One of the nice things about being on research leave is that you get time to read. I have been looking at some more of Cynthia Coburn’s research on teacher networks – a paper about a two year project to develop progressive mathematics teaching amongst primary teachers, based around a teacher learning communities model (see below). This paper seems especially relevant to current debates in Scotland about the development of TLCs or Learning Rounds, as Coburn identifies several features that help sustain the innovation as the funding falls away for the network in question. These are expertise within the network, strong ties and high depth of interaction. It is worth saying a little more about each of these.
- Expertise within the network. In Coburn’s research, this expertise was initially provided in most cases by ‘coaches’ – expert teachers brought into to raise capacity within each network. At the end of the two years, this resource disappeared; TLCs that continued to be successful were those that had built their own expertise within the network. Such expertise is based on pedagogical and subject knowledge, as well as expertise about processes (professional enquiry, for example). This research suggests strongly that such expertise is most useful in sustaining innovation when it resides within close knit groups of peers – so the external impetus is useful to get things moving, but networks must develop their own expertise if they are to function effectively.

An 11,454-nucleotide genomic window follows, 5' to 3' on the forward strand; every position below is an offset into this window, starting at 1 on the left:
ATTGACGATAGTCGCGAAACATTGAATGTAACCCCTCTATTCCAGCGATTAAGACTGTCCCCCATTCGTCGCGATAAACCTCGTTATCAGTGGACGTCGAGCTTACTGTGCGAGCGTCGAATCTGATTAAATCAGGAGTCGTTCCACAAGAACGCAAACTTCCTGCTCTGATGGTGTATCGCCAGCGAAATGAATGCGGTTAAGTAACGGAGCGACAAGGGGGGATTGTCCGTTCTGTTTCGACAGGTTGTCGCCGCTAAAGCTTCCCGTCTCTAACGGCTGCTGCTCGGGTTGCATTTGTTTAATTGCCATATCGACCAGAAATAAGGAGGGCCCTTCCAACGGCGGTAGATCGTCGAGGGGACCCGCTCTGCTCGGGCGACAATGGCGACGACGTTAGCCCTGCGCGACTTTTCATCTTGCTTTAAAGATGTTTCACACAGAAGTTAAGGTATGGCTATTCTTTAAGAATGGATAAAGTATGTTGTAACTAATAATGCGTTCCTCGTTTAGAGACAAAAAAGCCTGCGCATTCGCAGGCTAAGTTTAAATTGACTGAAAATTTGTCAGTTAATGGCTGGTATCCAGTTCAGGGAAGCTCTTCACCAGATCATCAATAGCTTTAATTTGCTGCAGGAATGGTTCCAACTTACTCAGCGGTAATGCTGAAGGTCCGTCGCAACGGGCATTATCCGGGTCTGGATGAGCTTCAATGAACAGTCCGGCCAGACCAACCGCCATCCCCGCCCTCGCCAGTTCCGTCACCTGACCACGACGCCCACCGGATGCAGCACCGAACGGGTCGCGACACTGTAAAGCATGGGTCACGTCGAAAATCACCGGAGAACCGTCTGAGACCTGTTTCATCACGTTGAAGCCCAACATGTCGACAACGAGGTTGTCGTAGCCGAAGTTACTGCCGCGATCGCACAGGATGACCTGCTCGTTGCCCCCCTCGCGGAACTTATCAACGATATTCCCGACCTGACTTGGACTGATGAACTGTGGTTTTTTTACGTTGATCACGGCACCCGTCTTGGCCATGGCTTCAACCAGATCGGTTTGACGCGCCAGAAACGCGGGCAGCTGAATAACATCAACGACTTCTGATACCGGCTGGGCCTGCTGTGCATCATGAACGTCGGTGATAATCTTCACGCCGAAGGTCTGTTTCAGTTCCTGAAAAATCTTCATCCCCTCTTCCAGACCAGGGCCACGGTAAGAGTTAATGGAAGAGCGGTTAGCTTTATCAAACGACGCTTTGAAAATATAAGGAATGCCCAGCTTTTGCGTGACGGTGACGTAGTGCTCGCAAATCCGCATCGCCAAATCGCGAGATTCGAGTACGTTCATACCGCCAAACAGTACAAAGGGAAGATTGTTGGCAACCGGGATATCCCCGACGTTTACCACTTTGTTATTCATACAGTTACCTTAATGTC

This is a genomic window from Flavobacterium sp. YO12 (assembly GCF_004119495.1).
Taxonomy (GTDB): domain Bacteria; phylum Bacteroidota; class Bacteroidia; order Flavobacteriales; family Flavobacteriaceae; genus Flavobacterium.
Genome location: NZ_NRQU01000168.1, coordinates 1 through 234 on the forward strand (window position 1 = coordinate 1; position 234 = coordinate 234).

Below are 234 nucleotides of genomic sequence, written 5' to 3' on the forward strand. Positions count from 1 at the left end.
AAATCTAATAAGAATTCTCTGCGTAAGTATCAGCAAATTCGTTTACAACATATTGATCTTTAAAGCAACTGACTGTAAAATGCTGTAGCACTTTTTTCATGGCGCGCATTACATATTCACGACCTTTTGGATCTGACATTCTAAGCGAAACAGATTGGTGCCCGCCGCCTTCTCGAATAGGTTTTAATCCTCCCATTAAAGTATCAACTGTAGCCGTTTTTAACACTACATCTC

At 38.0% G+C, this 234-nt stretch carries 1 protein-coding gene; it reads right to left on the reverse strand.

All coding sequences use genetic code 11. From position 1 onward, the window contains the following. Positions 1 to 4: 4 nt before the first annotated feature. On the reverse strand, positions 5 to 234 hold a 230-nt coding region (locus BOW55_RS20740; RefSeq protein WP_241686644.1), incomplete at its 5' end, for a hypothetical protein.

- Strong ties. This relates to things like frequency of interaction. Coburn considered a group to have strong ties if it met very frequently – presumably such interactions can be virtual as well as physical, and can be facilitated by social networking applications such as Twitter and blogs. The key to developing and sustaining strong ties thus lies in group members making an effort to interact on a regular basis. This raises the questions of whether many Scottish TLCs are in fact communities – this is debatable if they only meet a couple of times per year.
- Depth of interaction. Groups can meet regularly but fail to sustain innovation. Depth of interaction refers to whether the interactions are substantive or superficial. Low depth occurs when discussions focus on ‘surface structures or procedures, such as sharing materials, classroom organisation, pacing or how to use the curriculum’ (Coburn et al., p19). Deep interaction occurs when discussions address underlying pedagogical principles. This finding relates well to recent discussion on Pedagoo about the role of this new network (see http://www.pedagoo.org/2012/05/whats-the-purpose-what-are-our-values). It suggests that deeper interactions are essential for deep engagement with educational practice.
The research suggests that all three dimensions are needed in order to sustain innovation, especially when funding dries up – as it so often does. I conclude with a further quotation from the paper:
“The bottom line is that schools never stand still. Thus, sustaining new instructional approaches is not simply about continuing to do the same thing. It requires that teachers and others make continual adjustments to new conditions and needs at the same time that they maintain the underlying pedagogical approach.” (Coburn et al., p43)
Teacher learning communities play an important role in enabling this to happen – but Coburn’s research tells us that we need to pay attention to process and substance.
[Coburn, C., et al. (under review – American Journal of Education) Supporting sustainability: Teachers’ advice networks and ambitious instructional reform. http://www.lrdc.pitt.edu/BOV/documents/Russell_Supporting Sustainability_033012.pdf]